Latest Adstra News
Sep 8, 2021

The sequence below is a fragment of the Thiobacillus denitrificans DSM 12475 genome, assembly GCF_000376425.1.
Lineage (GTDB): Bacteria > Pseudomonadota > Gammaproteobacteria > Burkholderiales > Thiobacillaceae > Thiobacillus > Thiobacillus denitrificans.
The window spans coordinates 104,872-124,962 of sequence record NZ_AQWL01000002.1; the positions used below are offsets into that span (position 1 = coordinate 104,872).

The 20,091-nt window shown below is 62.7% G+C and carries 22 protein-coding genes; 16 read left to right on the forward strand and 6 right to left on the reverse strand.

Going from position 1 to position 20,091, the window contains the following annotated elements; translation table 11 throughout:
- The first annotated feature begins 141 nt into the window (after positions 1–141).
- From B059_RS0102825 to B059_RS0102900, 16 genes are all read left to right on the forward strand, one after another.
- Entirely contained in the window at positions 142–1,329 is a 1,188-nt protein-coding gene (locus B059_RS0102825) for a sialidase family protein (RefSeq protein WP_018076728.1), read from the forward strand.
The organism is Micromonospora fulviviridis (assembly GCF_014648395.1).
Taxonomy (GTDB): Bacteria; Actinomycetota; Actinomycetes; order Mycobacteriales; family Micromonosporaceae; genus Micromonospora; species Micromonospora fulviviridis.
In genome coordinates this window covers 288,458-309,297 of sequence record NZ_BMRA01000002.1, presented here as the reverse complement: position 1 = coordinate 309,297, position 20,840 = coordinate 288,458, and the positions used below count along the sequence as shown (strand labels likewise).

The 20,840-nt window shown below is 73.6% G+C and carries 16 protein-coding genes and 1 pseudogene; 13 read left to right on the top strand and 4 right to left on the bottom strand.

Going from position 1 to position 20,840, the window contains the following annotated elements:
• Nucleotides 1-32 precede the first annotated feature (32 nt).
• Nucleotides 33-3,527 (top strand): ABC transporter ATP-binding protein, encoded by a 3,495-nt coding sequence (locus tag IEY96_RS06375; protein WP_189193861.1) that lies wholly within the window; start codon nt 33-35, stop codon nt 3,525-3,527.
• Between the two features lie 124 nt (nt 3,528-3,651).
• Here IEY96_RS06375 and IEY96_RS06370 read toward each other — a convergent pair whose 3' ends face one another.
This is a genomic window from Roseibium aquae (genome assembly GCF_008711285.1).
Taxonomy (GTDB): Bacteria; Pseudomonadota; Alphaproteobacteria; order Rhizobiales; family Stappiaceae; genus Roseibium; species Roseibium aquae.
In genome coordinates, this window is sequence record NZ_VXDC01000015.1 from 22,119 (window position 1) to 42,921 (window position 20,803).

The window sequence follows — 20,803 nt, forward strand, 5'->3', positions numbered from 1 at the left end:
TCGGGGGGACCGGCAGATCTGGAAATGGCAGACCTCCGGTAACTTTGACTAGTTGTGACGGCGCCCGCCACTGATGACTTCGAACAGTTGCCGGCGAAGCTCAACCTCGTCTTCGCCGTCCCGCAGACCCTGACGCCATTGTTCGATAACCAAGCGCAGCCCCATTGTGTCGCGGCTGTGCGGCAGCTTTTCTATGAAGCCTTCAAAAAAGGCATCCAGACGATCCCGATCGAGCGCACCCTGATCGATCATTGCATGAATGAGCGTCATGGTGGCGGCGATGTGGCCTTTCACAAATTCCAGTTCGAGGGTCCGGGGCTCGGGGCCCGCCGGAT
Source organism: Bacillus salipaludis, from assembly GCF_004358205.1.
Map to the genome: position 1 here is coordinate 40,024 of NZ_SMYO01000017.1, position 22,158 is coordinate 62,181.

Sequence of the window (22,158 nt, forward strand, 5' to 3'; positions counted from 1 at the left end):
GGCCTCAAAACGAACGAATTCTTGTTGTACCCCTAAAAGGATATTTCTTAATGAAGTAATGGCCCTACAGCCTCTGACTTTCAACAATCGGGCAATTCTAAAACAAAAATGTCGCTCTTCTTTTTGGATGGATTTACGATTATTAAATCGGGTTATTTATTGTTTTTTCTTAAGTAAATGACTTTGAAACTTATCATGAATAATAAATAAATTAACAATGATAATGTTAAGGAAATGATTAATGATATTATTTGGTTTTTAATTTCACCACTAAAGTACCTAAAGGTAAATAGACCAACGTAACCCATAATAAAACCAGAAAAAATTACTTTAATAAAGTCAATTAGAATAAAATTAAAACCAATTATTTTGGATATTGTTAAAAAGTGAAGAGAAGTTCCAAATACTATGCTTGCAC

Andy Johnson, Chief Data Officer at Adstra expands more on the core challenges marketers face with their data management and measurement processes while highlighting a few best practices that can help: _______ Welcome to this MarTech Series chat Andy, tell us more about Adstra and its growth story over the last few years… Thanks for inviting me to join you in this MarTech Series chat! Adstra was born from an observation that our CEO Rick Erwin, myself, and a few colleagues had that companies were not effectively able to use data across all forms of media because of the technical and business constraints of the existing vendors in the data and identity space. Having experienced firsthand the challenges the largest players have with fundamental change, we set out to build the next-generation data company. Rather than starting from ground zero, backed by private equity, a group of us bought ALC, a leading data brokerage and management firm, to serve as the foundation of our new company. We soon rebranded as Adstra, and refer to ourselves as the first data bureau focused on enabling and orchestrating data by connecting data in any form from one media to another. As we began the roll out of our new data company, we quickly realized that the limitations we observed were only a symptom of a larger problem. Specifically, that companies lacked the ability to recognize and control marketing to their customers across media. Their objective was customer journey and experience management, but without the ability to recognize customers, it was tactically impossible to execute across media. Companies needed to own and control the management of their customers’ identities across all media. Since our solution was always designed to connect data at a person-based and privacy-compliant level across media, it was a natural extension for us to begin addressing this bigger challenge. Rather than looking at identity management as a resolution service, we saw the problem differently – an effective identity management solution was at the intersection of technology + capabilities + content. The end design did not need to be built from scratch, but rather could leverage the best solutions that exist in the market today. On the technology front, we use the best cloud-based technology in the market to manage and deliver our data, be it Google, Azure, or any other cloud tech stack. The key capability is the network of data collection points, be they identity, demographic or intent data signals, and the ability to combine these data points and assign them persistently to an individual. The content is the data itself, either 1st, 2nd or 3rd party data, and the associated scale and accuracy of the data. And again, we look to bring the best of the “essential data” to bear and enable each company to bring in their own unique and high-value data to the table as well. The end result is that each brand, using our persistent and connected data, is able to build the identity solution that works best for their needs. We are truly excited about our partnership with Allant. A successful identity management solution for any brand is derived from the intersection of technology + capabilities + content. The core of our success is in what we described as the data capabilities component of the equation. We also have the ability to deliver a high degree of value in the content portion through our essentials data. The technology component, however, often serves as a challenge for many companies. While we can stand up our platform on our own cloud-based technology, many companies are looking to work behind their own tech firewalls. The answer for many has been the development of their own CDP solutions. This is where Allant fits in as a great partner. They can help companies take advantage of the best fit technology, provide the ongoing service and maintenance of that technology, and integrate in Adstra’s identity data content into the end solution quickly and cost-effectively. The end result is a solution for companies that can stand up over time, even in the face of changes like cookie deprecation, and which enables companies to achieve their objectives of effectively managing their customer interactions across media. As the growth for data-driven marketing processes and solutions take center stage, in what ways are you seeing marketing teams cope by enhancing their strategies and tools with what they feel is ‘’the right data’’? A few observable challenges you keep noticing here? In looking at marketers’ challenges in data-driven marketing today, I see two areas where they are looking to enhance their strategies and tools. And I would not characterize either as addressing the “right data” but rather “actionable data”. I always recall the adage that 50% of something is better than 100% of nothing. The first area is in filling in the data gaps, especially when looking to extend audiences into new realms and media. Typically, no single source of data can be complete, be it 1st Party or 3rd Party data. The challenge is to effectively combine the data sets into a more complete view of the customer at a scale that matters. Back to the last question, this is where we see companies invest in CDPs to help in this consolidation. Given the cost of data management, it also requires a more honest assessment of what data and what data gaps in turn matter. Rather than taking it all in, we are seeing companies starting to interrogate the value of their data and develop new strategies to build out the most effective picture of their customer. It’s the combination of demographic, transaction and intent based data at an individual level that enables a company’s marketing models and segmentation approaches on a consistent, compliant, and scalable basis. The second area is one that we see many companies attempting to tackle, but there are limited options to address. Our solution is one of the few that can. This is the challenge of managing data consistently across the known and unknown/ anonymous world of customer identity. Many of a company’s touchpoints with a customer occur in the unknown world, rendering many of their marketing tools and capabilities ineffective. There is a high degree of frustration around the ability to activate against audiences and attribute media spend in digital and social advertising outside the big tech walled gardens. Companies are looking for data on the unknown customer so they can more effectively market, much like they can in the known identity world. What best practices should marketers today follow to optimize campaign performance of their brand’s reach and campaign returns with better data and insights? Can you dive into the top metrics that should be the focus in today’s environment? Let me try and answer these in reverse order. On the question of metrics, companies should remain focused on the traditional top metrics they always have been to evaluate the success of their business and their marketing programs… # newly acquired, cost per acquisition, return on ad spend, retention rate, % up sell, lifetime value are the typical top line metrics marketers manage to. The use of data in driving marketing decisions is focused on improving those metrics. The challenge of course has been the ability to actually calculate these metrics across media. Too often marketers rely on directional surrogates to justify the impact of data. Increased impressions, higher click-through rates, email open rates, etc are some of these surrogates. If you can directly correlate these metrics on a causal basis to the top line metrics, great. But that typically requires the ability to connect the activity to the result to show causality. Right now, we see marketers managing to averages instead. On average for every 100 email opens, I get one sale. Averages do not necessarily reflect what you can expect the next time, they are less predictive. And this is where I bring you back to the first part of your question… what are best practices to optimize reach and return? Best practices are to connect the data from each customer touchpoint, media impression or transaction back to an individual identity so you connect actions to results. It’s all about measurement of activity. The challenge is to do so at scale with economics that work for the business. The costs associated with measurement should not exceed the incremental value created. The way to manage costs down is to have a clear plan on your measurement approach prior to execution and having a consistent and persistent approach to data connection. Historically, marketers have used straightforward A/B testing to evaluate impact. Some have gone further using multivariate testing. These solutions, while useful, are point in time solutions and do not offer the ability to look at the data and audiences postmortem. Where marketers are able to connect action to results directly, they are afforded the opportunity to interrogate every campaign after the fact to uncover new opportunities to optimize their approaches. They are also able to quickly see changes in behavior that would allow marketers to adjust campaigns faster to improve results once again. A few thoughts on the future of data and insights driven marketing? What should marketing leaders and upcoming marketing executives do to improve their data concepts and skills? Overall, we believe the future of the data and identity management role in marketing is strong and getting stronger going forward. Technology, experience, and growing standards are making it possible to use data across media in ways that were never possible before. Two thoughts that I can offer to marketing executives: First and expanding on the previous question, a big change marketing executives can make to take advantage of these changes and improve results is to rethink their approach to measured media. For magazines, media has historically been measured through MRI and for television it has been Nielsen ratings. For almost every industry there is an equivalent. These companies offer their respective industries the ability to gain insight and measure performance by making “panels” available to marketers that are supposed to represent the average customer. The world simply does not work that easily anymore. Nielsen is going through some major overhauling as they address the impact of delayed viewing and now the explosion of content through streaming media. How does any panel-based company ensure their panel is representative of the average customer and in turn the average result? It’s almost impossible in today’s world. Most marketers know this but have failed to change because it is hard to change, and they don’t have confidence in an alternative approach. This is where the new approaches of data connection we have described come into play. We no longer need panels to represent an audience when we can evaluate an entire audience now at a scale that makes economic sense. If marketers shift to a true audience approach, where the audience is connected to the end result, the data should drive the optimal answers for marketers. Second is around this concern around the deprecation of 3rd Party cookies. Many of the concerns are well founded, given the statements made by Google, Apple and Mozilla. That being said, we do not believe this should be an end to sound data-driven marketing processes and analysis. As I have noted, what marketers and brands want, and need is control and ownership of their identity management capabilities. While cookies are a component to an identity management process, they are only one element. Companies who build out a strong identity solution should be well positioned to adapt to any changes that might come in 3rd Party cookies in the future. Some top martech tools you feel marketers today need to integrate into their overall tech stack and why? The power of any marketing tool is the accuracy and consistency of the information being passed through the tool. It is the common statement of GIGO. What marketers need to be doing is focus in on the way data is being gathered, connected and passed through their existing martech tools. If a tool does not have the ability to effectively ingest individual level data and either take action on it or report on it, then we might suggest looking for an alternative. The tools of choice though should match to the needs of the business and the level of resources available to capture the effective value of them. What creates power in a company’s martech tools is the ability to layer in additional and relevant data that gives visibility into customers, customer performance and the key marketing metrics. It starts with a solid identity capability. Some last thoughts and takeaways before we wrap up! 2021 represents an interesting convergence for marketers. Marketers have long understood that direct-to-consumer (DTC) marketing offers a far more data-driven approach than broad brand awareness approaches, but brand awareness has still dominated most marketing efforts because of the disconnect between the company itself and the point of purchase. Covid has changed the paradigm though. Having been forced to avoid traditional retail establishments, consumer behavior has in general shifted to a far more DTC type of interaction. Think about how grocery shopping behaviors have changed, for example… more and more consumers are looking for direct home delivery. The end result is that consumer behavior is now better aligned with a DTC approach to marketing. It is creating new opportunities for brands to engage with their customers and improve the overall value delivered. Consumers of course don’t appreciate the challenges some media presents over others in managing a DTC marketing message. It all starts with knowing a consumer’s identity, bridging it across time and media, and applying data to present the right offer at the right time in the right place; the long-held goals of traditional DTC marketers. Companies that embrace this shift to DTC marketing should outperform those that don’t. Brand awareness-based marketing will suffer from continued loss of scale driven by media proliferation and in turn audience bifurcation. Brand awareness will also miss the opportunity of timely and easy gratification that DTC approaches offer.